On 10/13/2016 11:39 AM, Manuel Amador (Rudd-O) wrote:
* Interdependent packet marking, detection and routing rules are
needlessly complex
FWMARK was the only way to get blackholing to work reliably without
interference from the Qubes OS firewalling system.
So you added complexity where simply blocking all forwarding to/from
eth0 would have sufficed.
Not really.  I implemented the simplest and least-invasive solution I
could think of.  It's four directives:

1. Instruct the routing engine to route all packets from downstream VMs
to use table 78.  This happens very early during boot, right after the
Qubes OS default firewall rules are loaded, and so it happens that VMs
cannot leak.
2. Tell table 78 to route all traffic to the VPN if the VPN interface is
active, and to blackhole all traffic if the VPN interface goes down.
This is actually quite cool, because there's no need to clean up
anything if the VPN fails — the routes disappear when the TUN/TAP device
goes away, leaving the blackhole route active.
3. Add two firewall rules directing all DNS requests from downstream VMs
to the DNS servers of the VPN.

I think, in my humble opinion, that this compares /quite favorably/ with
(the doc) asking the user to write several scripts, all of which make
much more invasive iptables modifications, while still allowing the VPN
server to muck with the system routing table, a practice which under
some circumstances could cause the ProxyVM itself to use the wrong DNS
servers, or to fail to reconnect to the VPN.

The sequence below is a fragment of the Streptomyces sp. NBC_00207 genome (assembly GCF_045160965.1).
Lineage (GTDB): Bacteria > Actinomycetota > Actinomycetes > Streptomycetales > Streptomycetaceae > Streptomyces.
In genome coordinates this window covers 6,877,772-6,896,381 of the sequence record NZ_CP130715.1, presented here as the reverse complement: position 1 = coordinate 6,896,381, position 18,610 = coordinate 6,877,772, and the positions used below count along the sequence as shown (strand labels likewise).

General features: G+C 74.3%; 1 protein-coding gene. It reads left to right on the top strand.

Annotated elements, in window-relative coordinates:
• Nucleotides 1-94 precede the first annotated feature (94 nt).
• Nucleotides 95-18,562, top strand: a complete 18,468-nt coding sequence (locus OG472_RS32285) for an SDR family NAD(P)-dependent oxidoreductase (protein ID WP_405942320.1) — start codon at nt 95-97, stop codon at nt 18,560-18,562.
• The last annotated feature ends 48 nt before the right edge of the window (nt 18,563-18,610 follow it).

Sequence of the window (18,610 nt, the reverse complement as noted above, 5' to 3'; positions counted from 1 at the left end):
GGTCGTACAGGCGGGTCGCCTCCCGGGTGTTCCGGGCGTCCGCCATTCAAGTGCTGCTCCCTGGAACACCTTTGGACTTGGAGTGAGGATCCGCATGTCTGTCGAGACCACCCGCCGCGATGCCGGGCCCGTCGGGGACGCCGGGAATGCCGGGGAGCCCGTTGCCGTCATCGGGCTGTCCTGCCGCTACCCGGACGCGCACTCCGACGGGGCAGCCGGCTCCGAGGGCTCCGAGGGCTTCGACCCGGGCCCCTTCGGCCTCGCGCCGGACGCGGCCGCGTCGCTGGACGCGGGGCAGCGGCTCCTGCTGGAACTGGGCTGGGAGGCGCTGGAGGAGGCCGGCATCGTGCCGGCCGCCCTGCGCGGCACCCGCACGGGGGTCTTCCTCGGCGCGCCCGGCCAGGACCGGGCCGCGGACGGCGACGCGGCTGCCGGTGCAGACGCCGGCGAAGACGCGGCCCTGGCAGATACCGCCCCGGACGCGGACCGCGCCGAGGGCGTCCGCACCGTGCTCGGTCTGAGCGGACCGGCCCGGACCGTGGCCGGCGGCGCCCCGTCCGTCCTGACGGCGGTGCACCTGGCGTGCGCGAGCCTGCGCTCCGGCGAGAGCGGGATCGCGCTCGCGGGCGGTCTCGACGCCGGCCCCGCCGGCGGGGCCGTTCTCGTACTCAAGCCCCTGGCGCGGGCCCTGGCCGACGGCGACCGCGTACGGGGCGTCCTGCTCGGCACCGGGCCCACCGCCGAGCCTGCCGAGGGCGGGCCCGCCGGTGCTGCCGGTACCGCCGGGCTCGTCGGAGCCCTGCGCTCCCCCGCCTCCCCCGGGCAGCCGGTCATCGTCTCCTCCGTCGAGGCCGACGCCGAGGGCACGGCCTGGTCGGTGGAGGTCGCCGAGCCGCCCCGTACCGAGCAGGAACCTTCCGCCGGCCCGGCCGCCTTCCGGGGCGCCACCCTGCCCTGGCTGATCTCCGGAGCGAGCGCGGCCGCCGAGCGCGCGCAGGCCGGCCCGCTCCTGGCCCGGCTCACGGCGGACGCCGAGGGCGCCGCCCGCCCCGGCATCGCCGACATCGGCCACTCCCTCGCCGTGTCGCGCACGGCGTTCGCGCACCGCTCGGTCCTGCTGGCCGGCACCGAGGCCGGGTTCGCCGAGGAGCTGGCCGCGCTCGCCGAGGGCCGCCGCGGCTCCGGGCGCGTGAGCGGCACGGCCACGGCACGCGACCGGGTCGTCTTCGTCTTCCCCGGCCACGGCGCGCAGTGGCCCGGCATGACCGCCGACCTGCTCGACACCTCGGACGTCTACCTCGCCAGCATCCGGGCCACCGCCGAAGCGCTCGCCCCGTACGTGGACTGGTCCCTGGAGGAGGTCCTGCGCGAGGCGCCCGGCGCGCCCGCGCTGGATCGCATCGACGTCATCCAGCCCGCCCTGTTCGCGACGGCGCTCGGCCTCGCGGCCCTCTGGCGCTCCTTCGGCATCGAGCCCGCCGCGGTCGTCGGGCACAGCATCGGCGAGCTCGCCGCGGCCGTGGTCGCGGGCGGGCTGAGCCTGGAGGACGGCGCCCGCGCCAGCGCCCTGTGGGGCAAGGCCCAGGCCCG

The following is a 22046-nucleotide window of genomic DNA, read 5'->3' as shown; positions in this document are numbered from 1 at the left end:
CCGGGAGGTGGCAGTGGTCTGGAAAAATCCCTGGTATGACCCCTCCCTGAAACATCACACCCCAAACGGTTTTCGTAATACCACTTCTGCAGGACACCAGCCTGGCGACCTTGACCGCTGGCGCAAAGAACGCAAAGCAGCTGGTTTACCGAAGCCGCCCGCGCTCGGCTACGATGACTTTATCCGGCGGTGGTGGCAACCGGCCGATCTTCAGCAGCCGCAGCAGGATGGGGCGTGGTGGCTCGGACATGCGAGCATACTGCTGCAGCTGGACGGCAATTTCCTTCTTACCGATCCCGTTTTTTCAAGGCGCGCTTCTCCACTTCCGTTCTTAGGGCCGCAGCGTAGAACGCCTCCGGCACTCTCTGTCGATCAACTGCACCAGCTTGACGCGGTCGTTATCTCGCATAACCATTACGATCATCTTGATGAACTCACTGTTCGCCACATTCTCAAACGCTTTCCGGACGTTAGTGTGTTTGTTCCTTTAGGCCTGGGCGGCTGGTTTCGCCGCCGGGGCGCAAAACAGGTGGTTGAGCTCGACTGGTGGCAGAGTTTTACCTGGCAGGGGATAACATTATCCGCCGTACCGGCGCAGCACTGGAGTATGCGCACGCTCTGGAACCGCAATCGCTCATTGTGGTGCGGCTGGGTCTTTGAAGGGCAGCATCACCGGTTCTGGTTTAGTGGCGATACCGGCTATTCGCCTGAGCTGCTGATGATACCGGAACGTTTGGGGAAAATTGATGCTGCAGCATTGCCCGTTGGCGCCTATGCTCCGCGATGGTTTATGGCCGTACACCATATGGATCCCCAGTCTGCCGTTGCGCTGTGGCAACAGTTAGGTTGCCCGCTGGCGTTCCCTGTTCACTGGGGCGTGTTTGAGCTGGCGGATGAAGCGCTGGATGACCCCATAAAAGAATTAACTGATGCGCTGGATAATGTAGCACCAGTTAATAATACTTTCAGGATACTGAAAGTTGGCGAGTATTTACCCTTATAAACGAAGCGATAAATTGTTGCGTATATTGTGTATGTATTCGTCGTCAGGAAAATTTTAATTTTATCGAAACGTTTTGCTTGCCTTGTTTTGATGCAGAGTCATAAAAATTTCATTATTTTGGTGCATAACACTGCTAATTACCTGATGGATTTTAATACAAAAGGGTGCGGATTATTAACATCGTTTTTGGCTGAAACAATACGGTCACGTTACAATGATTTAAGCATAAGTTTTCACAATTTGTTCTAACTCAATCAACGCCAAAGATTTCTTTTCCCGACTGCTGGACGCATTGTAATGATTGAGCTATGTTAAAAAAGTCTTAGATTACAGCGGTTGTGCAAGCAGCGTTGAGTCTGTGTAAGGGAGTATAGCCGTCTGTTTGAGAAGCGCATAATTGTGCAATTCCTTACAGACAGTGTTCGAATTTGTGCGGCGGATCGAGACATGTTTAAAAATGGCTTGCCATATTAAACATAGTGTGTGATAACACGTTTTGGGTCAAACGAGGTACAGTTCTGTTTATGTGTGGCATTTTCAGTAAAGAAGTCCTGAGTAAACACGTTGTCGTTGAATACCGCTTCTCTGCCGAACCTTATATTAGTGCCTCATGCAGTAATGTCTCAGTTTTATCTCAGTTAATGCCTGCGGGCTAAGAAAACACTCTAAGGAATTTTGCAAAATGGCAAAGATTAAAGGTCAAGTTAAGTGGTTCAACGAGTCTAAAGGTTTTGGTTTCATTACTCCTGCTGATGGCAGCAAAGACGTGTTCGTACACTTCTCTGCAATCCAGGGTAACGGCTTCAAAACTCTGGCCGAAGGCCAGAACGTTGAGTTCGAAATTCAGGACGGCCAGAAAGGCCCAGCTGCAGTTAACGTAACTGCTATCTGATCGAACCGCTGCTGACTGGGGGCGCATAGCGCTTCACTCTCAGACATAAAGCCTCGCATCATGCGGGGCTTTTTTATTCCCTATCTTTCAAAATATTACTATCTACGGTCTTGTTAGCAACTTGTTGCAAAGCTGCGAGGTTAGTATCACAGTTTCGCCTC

Additionally, I see that some of the tables that the doc's scripts
modify are actually tables that the Qubes firewall may revert to their
original state, so it's quite easy for a firewall config change to blow
those rules up, leaving the user with a leaky VPN.  Granted, the
firewall config change will only last about a half a second, because the
user firewall script will be invoked afterwards, but during that
half-second, traffic can leak via the eth0 route.  OOPS!

Now that is something interesting. So the Qubes firewall is supposedly bad. And we can let most users suffer whatever consequences when they block traffic with sys-firewall, because only our specific VPN application matters??

Keeping in mind that the default policy of FORWARD is DROP, we should also consider whether a stream of iptables commands is too slow to be secure. And if so, ask why 1) the user firewall rules are in script format; Or why 2) the commands aren't all combined for an iptables-restore; Or why 3) the chains aren't started with a temporary REJECT while they are being populated. ANY. ONE. Of these will address the issue for VPNs and all the other use cases.


Here is bog-standard advice for properly handling firewall rules in Fedora:


Or how about:
$ cat internal-qubes-rules qubes-user-rules iptables-commit-cmd | iptables-restore

At this point, we all need to know if Qubes firewall will be fixed in a timely fashion. I am wondering what the heck "reasonably secure OS" is supposed to mean in this context.


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